Failing to comply, on the flip side, makes customers more reluctant when dealing with your company, knowing that their personal data is at risk. This results in lost business and revenue.

Call Center Compliance in Customer Service

Adhering to compliance acts typically involves recording and analyzing customer interactions at scale for quality assurance. 

By ensuring that agents respect the call center’s commitment to meeting compliance standards in their interactions with your customers, you can provide customers with optimal experiences that meet their service quality expectations. 

Additionally, failing to comply with regulations may contribute to a higher turnover rate, as many agents may decide to work for other more reputable organizations that take regulatory compliance and customer data protection more seriously. 

Call Center Compliance in Collections and Accounts Receivable

Complying with regulations such as the Fair Debt Collection Practices Act (FDCPA) in the contact center debt collection process is crucial to avoid penalties, legal claims, and reputational hits. 

Common Call Center Compliance Mistakes

Some of the most widespread call center compliance issues include: 

In accordance with the TCPA, your call center must ask for agent and customer consent before recording any inbound or outbound conversations. Consent here isn’t limited to simply informing the customer before the call; you must get a clear yes or no response from the customer to be able to record their conversations.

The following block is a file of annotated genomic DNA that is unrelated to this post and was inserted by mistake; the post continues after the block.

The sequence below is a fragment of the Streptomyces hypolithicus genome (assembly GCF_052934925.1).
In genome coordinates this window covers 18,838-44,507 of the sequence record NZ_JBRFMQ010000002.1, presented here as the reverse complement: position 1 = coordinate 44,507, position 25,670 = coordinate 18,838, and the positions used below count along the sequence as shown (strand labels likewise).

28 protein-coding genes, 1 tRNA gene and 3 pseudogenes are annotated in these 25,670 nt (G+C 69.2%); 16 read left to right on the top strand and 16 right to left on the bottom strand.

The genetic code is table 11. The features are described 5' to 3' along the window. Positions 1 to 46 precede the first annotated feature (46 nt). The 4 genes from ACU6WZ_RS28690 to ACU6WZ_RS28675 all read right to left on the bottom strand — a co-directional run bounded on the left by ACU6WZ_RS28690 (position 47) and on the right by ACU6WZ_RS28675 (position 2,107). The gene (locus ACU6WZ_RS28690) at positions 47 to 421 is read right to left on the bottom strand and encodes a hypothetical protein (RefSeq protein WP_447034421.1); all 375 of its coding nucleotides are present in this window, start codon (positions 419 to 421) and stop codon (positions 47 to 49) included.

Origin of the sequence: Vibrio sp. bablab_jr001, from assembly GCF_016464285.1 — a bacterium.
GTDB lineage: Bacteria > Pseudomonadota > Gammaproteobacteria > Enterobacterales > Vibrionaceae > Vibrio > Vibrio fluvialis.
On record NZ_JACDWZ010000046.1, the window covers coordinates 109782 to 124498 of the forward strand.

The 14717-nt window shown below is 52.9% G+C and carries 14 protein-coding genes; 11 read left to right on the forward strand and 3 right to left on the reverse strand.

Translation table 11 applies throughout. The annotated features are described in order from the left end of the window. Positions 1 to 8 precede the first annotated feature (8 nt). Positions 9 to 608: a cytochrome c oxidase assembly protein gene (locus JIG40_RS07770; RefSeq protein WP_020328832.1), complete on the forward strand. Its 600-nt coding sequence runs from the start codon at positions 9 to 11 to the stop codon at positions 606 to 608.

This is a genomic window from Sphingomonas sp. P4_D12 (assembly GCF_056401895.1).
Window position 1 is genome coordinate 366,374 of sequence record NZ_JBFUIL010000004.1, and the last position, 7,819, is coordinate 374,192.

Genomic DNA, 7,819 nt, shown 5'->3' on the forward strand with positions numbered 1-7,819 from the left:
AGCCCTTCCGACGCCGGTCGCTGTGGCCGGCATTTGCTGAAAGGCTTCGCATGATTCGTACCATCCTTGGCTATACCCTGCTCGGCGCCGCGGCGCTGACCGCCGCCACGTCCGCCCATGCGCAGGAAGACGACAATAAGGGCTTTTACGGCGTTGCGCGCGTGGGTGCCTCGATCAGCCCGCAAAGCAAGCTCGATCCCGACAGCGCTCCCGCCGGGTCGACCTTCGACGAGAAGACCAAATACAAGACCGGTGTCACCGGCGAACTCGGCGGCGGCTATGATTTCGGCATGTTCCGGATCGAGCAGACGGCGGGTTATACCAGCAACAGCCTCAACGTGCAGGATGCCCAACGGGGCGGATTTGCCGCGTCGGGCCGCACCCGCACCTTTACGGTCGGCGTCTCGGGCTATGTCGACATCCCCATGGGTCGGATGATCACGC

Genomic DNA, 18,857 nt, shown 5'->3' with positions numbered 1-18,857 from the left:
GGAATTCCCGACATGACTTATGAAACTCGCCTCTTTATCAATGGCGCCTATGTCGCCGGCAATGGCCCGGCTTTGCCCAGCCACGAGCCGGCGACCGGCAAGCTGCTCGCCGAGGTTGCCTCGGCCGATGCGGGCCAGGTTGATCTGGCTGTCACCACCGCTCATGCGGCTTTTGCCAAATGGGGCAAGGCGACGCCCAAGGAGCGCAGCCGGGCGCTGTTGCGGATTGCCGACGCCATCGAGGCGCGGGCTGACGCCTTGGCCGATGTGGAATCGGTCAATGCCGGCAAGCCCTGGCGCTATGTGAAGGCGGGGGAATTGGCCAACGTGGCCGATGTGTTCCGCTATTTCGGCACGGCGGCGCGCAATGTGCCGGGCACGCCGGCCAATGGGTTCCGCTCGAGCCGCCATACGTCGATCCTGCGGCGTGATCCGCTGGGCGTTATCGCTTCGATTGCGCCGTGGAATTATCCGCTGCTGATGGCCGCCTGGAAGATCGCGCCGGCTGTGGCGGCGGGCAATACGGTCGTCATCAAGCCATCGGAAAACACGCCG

Recording and Storing Payment Information in the Wrong Way

Improper collection of payment information from your customers violates the PCI’s regulations for protecting customer payment data. The data includes critical payment information like pin codes and CSV numbers. 

It’s good practice to train agents on proper payment data recording to prevent fines, reputational damage, and lost customer trust. 

Contacting Numbers in the DNC List

The Do Not Call (or DNC) registry enables customers to opt out of receiving telemarketing calls that include sales pitches. Calling any of these numbers for sales purposes could result in hefty penalties for your organization. 

You can prevent this from happening by continuously keeping your agents up to date with the latest DNC registry when they’re making sales calls.

How to Establish a Contact Center Compliance Checklist

Creating a call center regulatory compliance checklist enables your organization to monitor compliance adherence, implement the right technologies, train agents on compliance best practices, and have a standardized methodology for ensuring compliance with different acts and regulations. 

Typically, your call center compliance checklist should include the following:

1. Maintain Network Security